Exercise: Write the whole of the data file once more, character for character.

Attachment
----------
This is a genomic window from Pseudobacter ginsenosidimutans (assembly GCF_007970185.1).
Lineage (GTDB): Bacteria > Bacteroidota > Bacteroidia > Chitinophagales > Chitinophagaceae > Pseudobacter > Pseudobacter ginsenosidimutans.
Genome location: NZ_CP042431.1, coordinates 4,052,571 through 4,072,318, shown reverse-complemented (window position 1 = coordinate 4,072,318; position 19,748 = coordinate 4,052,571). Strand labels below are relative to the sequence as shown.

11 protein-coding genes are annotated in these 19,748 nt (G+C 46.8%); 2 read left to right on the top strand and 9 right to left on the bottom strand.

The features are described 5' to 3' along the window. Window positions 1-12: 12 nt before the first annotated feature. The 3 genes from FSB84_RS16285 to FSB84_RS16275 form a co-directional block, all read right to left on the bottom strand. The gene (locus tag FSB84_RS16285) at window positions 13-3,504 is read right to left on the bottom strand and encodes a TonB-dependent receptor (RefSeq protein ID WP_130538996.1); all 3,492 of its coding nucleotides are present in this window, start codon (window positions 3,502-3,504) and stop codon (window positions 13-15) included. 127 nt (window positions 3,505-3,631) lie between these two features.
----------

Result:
This is a genomic window from Pseudobacter ginsenosidimutans (assembly GCF_007970185.1).
Lineage (GTDB): Bacteria > Bacteroidota > Bacteroidia > Chitinophagales > Chitinophagaceae > Pseudobacter > Pseudobacter ginsenosidimutans.
Genome location: NZ_CP042431.1, coordinates 4,052,571 through 4,072,318, shown reverse-complemented (window position 1 = coordinate 4,072,318; position 19,748 = coordinate 4,052,571). Strand labels below are relative to the sequence as shown.

11 protein-coding genes are annotated in these 19,748 nt (G+C 46.8%); 2 read left to right on the top strand and 9 right to left on the bottom strand.

The features are described 5' to 3' along the window. Window positions 1-12: 12 nt before the first annotated feature. The 3 genes from FSB84_RS16285 to FSB84_RS16275 form a co-directional block, all read right to left on the bottom strand. The gene (locus tag FSB84_RS16285) at window positions 13-3,504 is read right to left on the bottom strand and encodes a TonB-dependent receptor (RefSeq protein ID WP_130538996.1); all 3,492 of its coding nucleotides are present in this window, start codon (window positions 3,502-3,504) and stop codon (window positions 13-15) included. 127 nt (window positions 3,505-3,631) lie between these two features.